If you find it hard to train your information workers, it might mean that the policy you are trying to enforce is either too complex or too restrictive for your information workers to understand during the first iteration of your AIP deployment.
One of the outcomes we observed at customers who deployed AIP with a simplified policy to start with, was that they reported that the amount of support calls related to AIP were minimal and most end-user issues could be resolved with one click. During a production pilot, typically all support calls were handled by the implementation team. It is also recommended to set internal email distribution list for AIP admins to receive issues reported by users when clicking the Report an Issue button.
Our recommendation is to implement AIP by going over the 4 phases with simplicity in mind. This will help to ensure successful implementation and end-user satisfaction and minimize the overall deployment time. This will also help with gaining and showing immediate security value.
After you begin receiving feedback that users are happy and getting used to this new capability, you can re-initiate the 4-phase approach to add more complex and advanced scenarios per your business unit needs.
Best Practices Recap
As mentioned in the Overview section, this document shares a set of best practices while connecting it to the recommended AIP deployment methodology we have seen working successfully.
For your convenience, this section will summarize the best practices reviewed on this document and more, splitting it to each of the Information Protected phases. In some cases, we have also provided additional technical detail about how to implement the scenarios described above.
Use the Azure Information Protection scanner in discovery mode for on-premises data repositories
Use MCAS and Office 365 DLP to perform discovery on cloud-based data
Classify & label
If you don't already have an in-house taxonomy for classification, start with the default classification taxonomy that come with Azure Information Protection. As you learn from user feedback, you can adjust these to meet the needs of your organization.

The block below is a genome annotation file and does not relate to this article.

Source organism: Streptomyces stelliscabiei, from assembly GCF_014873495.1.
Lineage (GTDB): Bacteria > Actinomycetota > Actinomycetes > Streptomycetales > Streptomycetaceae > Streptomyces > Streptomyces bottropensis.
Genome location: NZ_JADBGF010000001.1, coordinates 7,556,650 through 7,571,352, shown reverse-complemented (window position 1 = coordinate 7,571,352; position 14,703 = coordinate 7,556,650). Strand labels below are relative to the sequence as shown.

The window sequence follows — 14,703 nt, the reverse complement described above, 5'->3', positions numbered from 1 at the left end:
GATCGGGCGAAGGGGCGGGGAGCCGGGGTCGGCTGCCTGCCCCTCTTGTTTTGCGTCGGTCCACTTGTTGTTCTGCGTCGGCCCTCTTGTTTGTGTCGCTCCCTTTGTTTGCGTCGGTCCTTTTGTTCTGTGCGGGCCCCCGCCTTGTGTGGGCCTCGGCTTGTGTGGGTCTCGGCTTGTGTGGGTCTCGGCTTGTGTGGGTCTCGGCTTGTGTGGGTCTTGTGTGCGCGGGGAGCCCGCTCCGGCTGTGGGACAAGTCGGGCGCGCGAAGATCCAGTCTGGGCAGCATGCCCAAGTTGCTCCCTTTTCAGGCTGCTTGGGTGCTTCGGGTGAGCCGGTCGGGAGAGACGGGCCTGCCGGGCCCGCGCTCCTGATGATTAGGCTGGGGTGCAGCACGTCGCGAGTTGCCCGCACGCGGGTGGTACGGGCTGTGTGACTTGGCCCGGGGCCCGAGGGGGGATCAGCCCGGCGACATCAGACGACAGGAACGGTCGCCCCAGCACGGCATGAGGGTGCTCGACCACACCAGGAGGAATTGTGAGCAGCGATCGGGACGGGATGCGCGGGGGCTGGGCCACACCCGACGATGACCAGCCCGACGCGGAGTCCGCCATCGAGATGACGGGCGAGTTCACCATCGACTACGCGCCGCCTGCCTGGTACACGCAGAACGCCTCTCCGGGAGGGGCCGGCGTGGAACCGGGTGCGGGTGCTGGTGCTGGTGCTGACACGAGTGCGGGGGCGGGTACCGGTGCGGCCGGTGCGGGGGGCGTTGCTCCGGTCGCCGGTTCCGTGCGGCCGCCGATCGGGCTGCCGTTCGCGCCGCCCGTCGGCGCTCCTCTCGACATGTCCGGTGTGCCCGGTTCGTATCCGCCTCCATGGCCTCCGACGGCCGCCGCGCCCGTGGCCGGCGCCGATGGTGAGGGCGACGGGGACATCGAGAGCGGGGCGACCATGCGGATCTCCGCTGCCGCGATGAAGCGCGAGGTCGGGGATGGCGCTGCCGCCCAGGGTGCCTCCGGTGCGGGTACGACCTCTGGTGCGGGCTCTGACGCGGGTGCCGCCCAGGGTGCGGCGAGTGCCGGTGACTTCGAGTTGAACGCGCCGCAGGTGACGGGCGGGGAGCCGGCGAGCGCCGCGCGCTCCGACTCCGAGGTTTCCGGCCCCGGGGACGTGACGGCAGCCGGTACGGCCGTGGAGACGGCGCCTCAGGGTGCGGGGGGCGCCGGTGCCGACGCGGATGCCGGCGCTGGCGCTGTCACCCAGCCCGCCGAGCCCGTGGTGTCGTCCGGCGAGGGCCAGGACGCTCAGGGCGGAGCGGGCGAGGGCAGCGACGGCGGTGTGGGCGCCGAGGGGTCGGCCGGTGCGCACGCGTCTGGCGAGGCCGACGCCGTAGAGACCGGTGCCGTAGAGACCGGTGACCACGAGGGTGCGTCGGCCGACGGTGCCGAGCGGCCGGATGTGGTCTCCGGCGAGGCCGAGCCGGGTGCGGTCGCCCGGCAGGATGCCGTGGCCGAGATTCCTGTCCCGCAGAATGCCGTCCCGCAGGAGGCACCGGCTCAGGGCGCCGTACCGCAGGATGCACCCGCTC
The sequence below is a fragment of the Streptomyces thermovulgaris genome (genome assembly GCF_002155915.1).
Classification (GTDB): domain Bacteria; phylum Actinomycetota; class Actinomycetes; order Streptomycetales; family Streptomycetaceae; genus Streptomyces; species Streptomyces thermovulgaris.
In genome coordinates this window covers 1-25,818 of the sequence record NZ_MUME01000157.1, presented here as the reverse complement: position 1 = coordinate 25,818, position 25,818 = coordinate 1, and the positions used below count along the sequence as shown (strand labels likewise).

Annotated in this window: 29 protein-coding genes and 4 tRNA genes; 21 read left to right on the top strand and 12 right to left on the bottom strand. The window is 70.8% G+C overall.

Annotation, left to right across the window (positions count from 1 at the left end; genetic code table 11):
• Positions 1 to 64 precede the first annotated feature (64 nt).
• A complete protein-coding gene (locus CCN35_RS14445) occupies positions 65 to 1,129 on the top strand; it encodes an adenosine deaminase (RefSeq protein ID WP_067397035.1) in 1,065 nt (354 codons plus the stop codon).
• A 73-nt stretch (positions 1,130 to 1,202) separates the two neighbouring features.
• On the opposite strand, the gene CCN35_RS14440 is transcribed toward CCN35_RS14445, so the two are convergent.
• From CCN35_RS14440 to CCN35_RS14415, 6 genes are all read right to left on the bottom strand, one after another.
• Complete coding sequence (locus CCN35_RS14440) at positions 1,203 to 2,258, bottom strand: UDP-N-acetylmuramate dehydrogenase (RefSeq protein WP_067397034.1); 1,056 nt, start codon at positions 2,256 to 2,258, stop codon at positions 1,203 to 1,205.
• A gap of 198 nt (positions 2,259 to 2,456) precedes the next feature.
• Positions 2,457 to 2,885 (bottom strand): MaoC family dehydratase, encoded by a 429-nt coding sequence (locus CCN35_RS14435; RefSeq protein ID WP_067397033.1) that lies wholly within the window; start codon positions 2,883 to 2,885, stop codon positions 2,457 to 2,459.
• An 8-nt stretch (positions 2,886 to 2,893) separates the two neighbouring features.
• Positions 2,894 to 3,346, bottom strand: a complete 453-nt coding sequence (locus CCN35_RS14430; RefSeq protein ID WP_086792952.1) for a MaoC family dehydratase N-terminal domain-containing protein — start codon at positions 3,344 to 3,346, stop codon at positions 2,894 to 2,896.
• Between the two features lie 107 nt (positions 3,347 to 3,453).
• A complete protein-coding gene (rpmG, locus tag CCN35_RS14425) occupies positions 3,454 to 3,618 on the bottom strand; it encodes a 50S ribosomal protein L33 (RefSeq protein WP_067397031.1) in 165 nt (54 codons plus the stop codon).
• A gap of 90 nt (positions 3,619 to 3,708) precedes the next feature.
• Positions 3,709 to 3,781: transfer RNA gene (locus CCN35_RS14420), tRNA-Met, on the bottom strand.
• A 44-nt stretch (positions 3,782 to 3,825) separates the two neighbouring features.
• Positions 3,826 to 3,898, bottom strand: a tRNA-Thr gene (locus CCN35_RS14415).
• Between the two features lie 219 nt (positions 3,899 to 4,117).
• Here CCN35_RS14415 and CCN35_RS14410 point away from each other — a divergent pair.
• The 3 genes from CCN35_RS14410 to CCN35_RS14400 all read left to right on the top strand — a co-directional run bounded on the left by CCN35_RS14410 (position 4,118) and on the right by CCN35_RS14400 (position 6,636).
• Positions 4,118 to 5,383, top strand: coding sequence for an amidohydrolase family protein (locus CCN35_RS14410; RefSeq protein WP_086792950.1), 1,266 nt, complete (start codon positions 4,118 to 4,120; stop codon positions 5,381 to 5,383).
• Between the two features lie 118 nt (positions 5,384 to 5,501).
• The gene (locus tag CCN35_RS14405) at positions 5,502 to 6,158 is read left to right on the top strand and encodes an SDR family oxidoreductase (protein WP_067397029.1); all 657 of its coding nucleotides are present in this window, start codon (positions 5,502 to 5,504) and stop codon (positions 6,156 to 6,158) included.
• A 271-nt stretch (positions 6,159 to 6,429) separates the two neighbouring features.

If you have your own taxonomy, you may use that. However, please take the following into consideration:
For each classification, define the confidentiality level of the information
Make sure information workers can easily order the classifications from the least restrictive to the most restrictive without repeated training
Avoid the use of an unprotected "Internal" classification – use an alternative name, such as “General” that does not imply protection
Don't wait for the classifications to be perfect but get going and monitor results. It's easy to change Azure Information Protection labels later if you need to refine your classifications.
Configure the policy setting "Select the default label", and if you are using the default label names, “General” is a good choice
Set the policy setting "Users must provide justification to set a lower classification label, remove a label, or remove protection"
Use the Azure Information Protection scanner to automatically apply labels for files in your on-premises data stores
Configure MCAS to apply AIP labels to sensitive data in cloud storage repositories
Train your information workers about the classification levels and how to apply them using Azure Information Protection
Don’t apply protection to all documents and email but only when encryption is required per your information handling policy
Configure protection only on the most sensitive labels
Use sub-labels to apply protection as this defines which users can open and use the protected content, and the parent label specifies the confidentiality of the data.
When applying protection, think of what you need to prevent, not what you want to allow. For example, “I want to prevent unauthorized users (e.g. competition, malicious outsiders) from gaining access to this information” rather than “I want to allow my internal users to view this”.
Unless you have very strict and concrete requirements for protection already, start with “All users in my org -> Co-Owner (Full Control)”. It gives you 90% of the protection with 10% of the effort, and most leaks would be prevented by this policy.